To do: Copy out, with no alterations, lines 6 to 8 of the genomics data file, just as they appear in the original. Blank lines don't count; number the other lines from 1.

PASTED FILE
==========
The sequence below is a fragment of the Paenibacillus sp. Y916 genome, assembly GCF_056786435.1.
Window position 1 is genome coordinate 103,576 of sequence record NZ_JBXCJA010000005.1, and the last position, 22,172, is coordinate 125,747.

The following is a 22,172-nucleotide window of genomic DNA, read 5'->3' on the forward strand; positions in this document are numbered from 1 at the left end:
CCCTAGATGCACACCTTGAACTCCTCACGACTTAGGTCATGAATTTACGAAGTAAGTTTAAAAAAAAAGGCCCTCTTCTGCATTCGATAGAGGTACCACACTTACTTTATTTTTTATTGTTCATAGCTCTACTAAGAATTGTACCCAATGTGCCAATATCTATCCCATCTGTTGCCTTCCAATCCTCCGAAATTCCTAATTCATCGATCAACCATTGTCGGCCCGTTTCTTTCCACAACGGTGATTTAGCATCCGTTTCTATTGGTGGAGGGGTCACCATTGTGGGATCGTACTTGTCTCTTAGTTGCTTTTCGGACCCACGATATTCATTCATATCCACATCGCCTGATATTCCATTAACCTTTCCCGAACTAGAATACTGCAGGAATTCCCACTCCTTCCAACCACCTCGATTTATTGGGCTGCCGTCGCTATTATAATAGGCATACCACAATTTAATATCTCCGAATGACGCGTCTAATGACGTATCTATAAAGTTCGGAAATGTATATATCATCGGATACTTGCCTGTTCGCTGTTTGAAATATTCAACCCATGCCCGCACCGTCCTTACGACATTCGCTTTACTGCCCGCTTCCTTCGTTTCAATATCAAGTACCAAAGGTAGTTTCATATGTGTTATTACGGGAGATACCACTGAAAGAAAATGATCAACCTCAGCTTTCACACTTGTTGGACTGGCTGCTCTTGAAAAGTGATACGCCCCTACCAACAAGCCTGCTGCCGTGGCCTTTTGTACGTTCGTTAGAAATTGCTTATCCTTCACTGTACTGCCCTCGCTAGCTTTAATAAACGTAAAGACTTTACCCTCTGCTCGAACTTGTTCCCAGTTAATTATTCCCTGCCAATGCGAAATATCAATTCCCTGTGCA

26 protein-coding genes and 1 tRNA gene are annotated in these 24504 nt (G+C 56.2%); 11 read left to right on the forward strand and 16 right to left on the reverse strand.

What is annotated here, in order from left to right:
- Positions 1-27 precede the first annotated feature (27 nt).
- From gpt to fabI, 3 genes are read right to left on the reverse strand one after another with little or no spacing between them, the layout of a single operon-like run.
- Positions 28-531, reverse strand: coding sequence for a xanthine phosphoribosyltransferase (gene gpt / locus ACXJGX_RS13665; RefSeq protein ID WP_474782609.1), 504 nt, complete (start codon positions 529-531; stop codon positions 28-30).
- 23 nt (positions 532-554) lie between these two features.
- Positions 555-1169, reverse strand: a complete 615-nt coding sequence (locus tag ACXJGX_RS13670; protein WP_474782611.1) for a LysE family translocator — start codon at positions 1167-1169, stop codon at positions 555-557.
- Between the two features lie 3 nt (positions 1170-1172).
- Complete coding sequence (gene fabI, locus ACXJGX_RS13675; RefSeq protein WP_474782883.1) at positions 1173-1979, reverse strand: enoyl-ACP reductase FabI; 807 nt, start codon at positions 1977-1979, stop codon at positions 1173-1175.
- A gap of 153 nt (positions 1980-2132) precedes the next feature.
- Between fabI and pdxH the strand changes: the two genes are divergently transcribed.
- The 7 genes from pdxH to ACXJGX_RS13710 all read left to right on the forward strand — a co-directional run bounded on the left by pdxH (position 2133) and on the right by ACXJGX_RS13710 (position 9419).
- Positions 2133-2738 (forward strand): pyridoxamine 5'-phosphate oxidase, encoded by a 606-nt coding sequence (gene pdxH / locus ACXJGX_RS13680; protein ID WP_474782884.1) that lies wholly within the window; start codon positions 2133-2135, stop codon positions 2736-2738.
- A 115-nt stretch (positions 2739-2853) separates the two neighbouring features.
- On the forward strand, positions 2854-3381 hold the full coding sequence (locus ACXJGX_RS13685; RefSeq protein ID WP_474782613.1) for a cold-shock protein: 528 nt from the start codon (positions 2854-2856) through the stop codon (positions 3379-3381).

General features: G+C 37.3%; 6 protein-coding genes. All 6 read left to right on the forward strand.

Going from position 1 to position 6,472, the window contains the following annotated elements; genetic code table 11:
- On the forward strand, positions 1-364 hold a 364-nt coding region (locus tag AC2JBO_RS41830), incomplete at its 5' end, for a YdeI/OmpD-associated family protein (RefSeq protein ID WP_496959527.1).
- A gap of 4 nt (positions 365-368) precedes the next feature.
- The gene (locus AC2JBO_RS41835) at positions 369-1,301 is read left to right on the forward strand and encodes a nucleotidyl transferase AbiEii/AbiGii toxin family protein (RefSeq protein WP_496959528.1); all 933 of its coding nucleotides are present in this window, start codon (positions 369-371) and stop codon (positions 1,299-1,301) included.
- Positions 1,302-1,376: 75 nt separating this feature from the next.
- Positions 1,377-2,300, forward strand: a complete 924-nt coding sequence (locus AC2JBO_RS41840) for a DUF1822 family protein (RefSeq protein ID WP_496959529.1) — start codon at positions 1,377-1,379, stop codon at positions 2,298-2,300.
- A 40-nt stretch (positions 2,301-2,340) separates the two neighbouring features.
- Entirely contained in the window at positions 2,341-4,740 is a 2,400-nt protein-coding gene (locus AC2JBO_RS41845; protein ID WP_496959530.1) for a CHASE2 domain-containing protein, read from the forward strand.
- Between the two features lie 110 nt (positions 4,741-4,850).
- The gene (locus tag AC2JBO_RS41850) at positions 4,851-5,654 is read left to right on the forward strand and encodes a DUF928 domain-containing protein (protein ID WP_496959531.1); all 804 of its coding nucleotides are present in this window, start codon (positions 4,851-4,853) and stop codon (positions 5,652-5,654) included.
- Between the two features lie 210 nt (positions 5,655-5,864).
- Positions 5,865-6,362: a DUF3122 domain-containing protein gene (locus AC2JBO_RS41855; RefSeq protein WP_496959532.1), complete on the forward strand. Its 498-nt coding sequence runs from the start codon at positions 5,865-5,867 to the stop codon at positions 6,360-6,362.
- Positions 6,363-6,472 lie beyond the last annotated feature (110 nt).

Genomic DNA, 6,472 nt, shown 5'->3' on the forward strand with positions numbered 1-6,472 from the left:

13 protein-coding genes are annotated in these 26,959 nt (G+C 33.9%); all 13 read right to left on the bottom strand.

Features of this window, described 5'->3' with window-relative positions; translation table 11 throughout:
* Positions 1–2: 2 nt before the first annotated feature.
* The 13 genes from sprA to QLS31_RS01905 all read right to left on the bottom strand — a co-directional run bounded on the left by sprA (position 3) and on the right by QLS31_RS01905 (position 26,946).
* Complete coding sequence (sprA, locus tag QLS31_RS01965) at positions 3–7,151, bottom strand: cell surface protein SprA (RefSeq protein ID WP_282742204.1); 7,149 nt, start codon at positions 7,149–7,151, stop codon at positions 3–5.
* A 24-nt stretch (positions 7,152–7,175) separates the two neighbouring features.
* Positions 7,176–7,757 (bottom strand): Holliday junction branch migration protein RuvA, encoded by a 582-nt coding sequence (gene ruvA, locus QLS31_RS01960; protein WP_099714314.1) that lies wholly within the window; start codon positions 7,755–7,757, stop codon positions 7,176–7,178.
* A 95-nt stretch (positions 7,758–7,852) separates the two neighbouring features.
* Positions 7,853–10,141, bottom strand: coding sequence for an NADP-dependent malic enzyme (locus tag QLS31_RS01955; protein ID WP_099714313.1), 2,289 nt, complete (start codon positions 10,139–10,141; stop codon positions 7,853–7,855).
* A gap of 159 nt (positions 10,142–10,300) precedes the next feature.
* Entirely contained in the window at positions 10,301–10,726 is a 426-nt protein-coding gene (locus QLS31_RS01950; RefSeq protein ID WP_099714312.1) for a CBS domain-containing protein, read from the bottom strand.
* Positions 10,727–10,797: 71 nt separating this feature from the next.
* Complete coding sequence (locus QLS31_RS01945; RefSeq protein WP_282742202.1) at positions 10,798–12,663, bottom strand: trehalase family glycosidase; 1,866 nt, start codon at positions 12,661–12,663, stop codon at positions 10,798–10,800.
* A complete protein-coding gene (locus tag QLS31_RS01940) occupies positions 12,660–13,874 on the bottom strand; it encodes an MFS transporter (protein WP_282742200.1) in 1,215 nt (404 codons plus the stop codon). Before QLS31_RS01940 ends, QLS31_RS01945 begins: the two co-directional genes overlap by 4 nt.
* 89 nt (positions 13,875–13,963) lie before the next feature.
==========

What is annotated here, in order from left to right:
- Positions 1-27 precede the first annotated feature (27 nt).
- From gpt to fabI, 3 genes are read right to left on the reverse strand one after another with little or no spacing between them, the layout of a single operon-like run.